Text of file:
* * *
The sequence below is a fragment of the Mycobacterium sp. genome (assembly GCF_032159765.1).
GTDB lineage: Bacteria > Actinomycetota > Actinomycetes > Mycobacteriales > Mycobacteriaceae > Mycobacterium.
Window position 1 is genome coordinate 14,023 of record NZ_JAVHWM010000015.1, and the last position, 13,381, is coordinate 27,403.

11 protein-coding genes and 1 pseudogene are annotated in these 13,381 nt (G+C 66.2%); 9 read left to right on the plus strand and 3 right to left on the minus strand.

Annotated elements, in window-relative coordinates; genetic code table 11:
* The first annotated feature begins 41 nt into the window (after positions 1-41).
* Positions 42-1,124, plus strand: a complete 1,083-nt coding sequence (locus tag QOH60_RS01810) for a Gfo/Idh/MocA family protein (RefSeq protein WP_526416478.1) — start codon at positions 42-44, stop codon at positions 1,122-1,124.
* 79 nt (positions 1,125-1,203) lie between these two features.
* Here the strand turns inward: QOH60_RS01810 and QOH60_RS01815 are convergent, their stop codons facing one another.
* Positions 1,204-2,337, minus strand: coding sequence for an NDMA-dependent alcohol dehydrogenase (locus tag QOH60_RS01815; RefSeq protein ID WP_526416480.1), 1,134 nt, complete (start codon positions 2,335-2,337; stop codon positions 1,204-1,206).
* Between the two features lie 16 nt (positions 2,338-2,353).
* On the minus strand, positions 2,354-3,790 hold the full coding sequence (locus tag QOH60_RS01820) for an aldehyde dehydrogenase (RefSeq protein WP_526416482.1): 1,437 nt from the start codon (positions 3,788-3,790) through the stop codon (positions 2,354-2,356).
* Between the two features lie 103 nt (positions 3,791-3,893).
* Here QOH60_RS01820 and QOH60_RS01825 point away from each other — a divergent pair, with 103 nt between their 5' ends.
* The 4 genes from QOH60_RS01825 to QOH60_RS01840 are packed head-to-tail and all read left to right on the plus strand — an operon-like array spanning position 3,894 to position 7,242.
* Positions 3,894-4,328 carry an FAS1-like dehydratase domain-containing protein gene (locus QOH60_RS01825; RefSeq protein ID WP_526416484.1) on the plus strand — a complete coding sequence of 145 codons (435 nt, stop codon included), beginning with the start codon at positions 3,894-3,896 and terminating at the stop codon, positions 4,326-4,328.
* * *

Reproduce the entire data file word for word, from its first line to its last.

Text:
The sequence below is a fragment of the Mycobacterium sp. genome (assembly GCF_032159765.1).
GTDB lineage: Bacteria > Actinomycetota > Actinomycetes > Mycobacteriales > Mycobacteriaceae > Mycobacterium.
Window position 1 is genome coordinate 14,023 of record NZ_JAVHWM010000015.1, and the last position, 13,381, is coordinate 27,403.

11 protein-coding genes and 1 pseudogene are annotated in these 13,381 nt (G+C 66.2%); 9 read left to right on the plus strand and 3 right to left on the minus strand.

Annotated elements, in window-relative coordinates; genetic code table 11:
* The first annotated feature begins 41 nt into the window (after positions 1-41).
* Positions 42-1,124, plus strand: a complete 1,083-nt coding sequence (locus tag QOH60_RS01810) for a Gfo/Idh/MocA family protein (RefSeq protein WP_526416478.1) — start codon at positions 42-44, stop codon at positions 1,122-1,124.
* 79 nt (positions 1,125-1,203) lie between these two features.
* Here the strand turns inward: QOH60_RS01810 and QOH60_RS01815 are convergent, their stop codons facing one another.
* Positions 1,204-2,337, minus strand: coding sequence for an NDMA-dependent alcohol dehydrogenase (locus tag QOH60_RS01815; RefSeq protein ID WP_526416480.1), 1,134 nt, complete (start codon positions 2,335-2,337; stop codon positions 1,204-1,206).
* Between the two features lie 16 nt (positions 2,338-2,353).
* On the minus strand, positions 2,354-3,790 hold the full coding sequence (locus tag QOH60_RS01820) for an aldehyde dehydrogenase (RefSeq protein WP_526416482.1): 1,437 nt from the start codon (positions 3,788-3,790) through the stop codon (positions 2,354-2,356).
* Between the two features lie 103 nt (positions 3,791-3,893).
* Here QOH60_RS01820 and QOH60_RS01825 point away from each other — a divergent pair, with 103 nt between their 5' ends.
* The 4 genes from QOH60_RS01825 to QOH60_RS01840 are packed head-to-tail and all read left to right on the plus strand — an operon-like array spanning position 3,894 to position 7,242.
* Positions 3,894-4,328 carry an FAS1-like dehydratase domain-containing protein gene (locus QOH60_RS01825; RefSeq protein ID WP_526416484.1) on the plus strand — a complete coding sequence of 145 codons (435 nt, stop codon included), beginning with the start codon at positions 3,894-3,896 and terminating at the stop codon, positions 4,326-4,328.